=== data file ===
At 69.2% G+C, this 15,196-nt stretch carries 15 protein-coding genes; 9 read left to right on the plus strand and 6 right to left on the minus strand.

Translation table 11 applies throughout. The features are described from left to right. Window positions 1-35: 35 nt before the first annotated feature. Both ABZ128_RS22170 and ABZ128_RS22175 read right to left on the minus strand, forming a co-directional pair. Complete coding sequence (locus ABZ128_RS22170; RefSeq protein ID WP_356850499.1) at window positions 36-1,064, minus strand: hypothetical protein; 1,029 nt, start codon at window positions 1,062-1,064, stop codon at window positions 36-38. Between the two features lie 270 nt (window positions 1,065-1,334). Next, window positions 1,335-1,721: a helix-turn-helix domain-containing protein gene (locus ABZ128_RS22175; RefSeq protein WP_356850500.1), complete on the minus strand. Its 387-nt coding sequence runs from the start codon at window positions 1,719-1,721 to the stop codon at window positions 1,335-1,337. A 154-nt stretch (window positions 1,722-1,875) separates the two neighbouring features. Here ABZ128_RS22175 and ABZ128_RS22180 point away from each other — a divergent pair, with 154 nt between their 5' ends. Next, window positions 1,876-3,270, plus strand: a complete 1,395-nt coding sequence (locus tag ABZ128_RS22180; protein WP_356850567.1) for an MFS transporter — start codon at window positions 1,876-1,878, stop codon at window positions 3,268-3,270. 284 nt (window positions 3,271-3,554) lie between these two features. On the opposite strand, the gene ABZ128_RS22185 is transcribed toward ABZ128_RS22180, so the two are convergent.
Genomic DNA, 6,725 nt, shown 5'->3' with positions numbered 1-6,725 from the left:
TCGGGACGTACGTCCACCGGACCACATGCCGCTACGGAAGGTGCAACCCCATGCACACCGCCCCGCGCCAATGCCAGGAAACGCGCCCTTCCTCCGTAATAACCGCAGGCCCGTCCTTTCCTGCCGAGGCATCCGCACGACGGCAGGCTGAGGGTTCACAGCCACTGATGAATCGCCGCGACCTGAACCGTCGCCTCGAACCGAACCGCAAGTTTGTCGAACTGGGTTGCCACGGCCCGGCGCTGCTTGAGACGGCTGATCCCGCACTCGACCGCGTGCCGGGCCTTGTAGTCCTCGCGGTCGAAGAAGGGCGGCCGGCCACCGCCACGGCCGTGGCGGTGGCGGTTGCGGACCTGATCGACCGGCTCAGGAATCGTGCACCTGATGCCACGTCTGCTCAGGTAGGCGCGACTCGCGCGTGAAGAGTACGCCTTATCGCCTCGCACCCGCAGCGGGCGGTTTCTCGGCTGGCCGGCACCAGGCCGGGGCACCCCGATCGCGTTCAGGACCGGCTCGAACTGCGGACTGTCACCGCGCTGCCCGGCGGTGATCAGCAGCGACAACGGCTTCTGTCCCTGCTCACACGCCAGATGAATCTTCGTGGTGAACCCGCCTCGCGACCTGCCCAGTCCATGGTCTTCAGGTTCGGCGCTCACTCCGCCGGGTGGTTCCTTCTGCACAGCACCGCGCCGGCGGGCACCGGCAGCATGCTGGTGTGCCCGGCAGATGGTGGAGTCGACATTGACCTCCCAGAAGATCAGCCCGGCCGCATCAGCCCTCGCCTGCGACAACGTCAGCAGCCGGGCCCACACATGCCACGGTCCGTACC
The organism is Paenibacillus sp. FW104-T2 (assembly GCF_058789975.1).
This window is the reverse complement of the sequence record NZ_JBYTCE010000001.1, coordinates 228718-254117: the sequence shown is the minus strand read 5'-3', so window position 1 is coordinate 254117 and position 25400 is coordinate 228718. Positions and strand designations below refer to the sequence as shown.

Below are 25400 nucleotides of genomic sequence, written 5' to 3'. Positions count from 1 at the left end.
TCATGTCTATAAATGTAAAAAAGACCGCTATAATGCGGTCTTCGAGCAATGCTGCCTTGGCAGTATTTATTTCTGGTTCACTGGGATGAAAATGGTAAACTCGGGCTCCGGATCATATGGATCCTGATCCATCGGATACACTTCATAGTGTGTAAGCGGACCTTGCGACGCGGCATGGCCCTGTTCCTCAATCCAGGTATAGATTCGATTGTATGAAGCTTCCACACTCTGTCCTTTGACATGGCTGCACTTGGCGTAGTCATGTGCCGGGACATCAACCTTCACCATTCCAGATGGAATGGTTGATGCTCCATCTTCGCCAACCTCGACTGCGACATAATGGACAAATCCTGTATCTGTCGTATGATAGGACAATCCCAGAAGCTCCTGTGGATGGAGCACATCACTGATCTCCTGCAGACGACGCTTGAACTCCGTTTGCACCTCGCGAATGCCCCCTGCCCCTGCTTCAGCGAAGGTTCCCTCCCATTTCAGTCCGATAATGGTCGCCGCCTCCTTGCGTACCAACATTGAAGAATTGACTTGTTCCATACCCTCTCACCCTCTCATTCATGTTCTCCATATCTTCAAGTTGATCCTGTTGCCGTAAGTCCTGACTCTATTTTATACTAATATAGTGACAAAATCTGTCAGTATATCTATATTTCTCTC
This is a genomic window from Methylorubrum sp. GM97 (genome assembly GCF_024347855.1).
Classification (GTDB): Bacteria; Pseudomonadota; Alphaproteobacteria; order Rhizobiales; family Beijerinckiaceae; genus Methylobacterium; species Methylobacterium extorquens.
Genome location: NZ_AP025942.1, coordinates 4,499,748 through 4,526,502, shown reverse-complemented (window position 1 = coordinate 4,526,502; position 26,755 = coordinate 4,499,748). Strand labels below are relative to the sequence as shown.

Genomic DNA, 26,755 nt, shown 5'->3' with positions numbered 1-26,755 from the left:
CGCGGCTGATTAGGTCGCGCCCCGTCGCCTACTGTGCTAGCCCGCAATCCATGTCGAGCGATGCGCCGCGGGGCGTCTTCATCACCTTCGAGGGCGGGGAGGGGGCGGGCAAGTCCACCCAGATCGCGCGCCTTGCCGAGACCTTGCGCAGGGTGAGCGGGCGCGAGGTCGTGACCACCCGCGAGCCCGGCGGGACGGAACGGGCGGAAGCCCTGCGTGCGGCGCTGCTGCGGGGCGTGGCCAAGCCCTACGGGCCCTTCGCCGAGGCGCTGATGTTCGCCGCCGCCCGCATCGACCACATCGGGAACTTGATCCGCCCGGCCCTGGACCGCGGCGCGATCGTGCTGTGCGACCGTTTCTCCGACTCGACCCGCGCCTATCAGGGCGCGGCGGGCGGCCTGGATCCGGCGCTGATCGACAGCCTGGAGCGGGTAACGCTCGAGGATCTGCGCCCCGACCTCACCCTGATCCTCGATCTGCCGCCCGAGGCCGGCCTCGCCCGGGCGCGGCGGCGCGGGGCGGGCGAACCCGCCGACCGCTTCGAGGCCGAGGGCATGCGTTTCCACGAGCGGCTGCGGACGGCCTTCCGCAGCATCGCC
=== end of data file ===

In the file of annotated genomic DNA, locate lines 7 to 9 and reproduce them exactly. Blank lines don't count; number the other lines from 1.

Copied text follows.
Below are 25400 nucleotides of genomic sequence, written 5' to 3'. Positions count from 1 at the left end.
TCATGTCTATAAATGTAAAAAAGACCGCTATAATGCGGTCTTCGAGCAATGCTGCCTTGGCAGTATTTATTTCTGGTTCACTGGGATGAAAATGGTAAACTCGGGCTCCGGATCATATGGATCCTGATCCATCGGATACACTTCATAGTGTGTAAGCGGACCTTGCGACGCGGCATGGCCCTGTTCCTCAATCCAGGTATAGATTCGATTGTATGAAGCTTCCACACTCTGTCCTTTGACATGGCTGCACTTGGCGTAGTCATGTGCCGGGACATCAACCTTCACCATTCCAGATGGAATGGTTGATGCTCCATCTTCGCCAACCTCGACTGCGACATAATGGACAAATCCTGTATCTGTCGTATGATAGGACAATCCCAGAAGCTCCTGTGGATGGAGCACATCACTGATCTCCTGCAGACGACGCTTGAACTCCGTTTGCACCTCGCGAATGCCCCCTGCCCCTGCTTCAGCGAAGGTTCCCTCCCATTTCAGTCCGATAATGGTCGCCGCCTCCTTGCGTACCAACATTGAAGAATTGACTTGTTCCATACCCTCTCACCCTCTCATTCATGTTCTCCATATCTTCAAGTTGATCCTGTTGCCGTAAGTCCTGACTCTATTTTATACTAATATAGTGACAAAATCTGTCAGTATATCTATATTTCTCTC
This is a genomic window from Methylorubrum sp. GM97 (genome assembly GCF_024347855.1).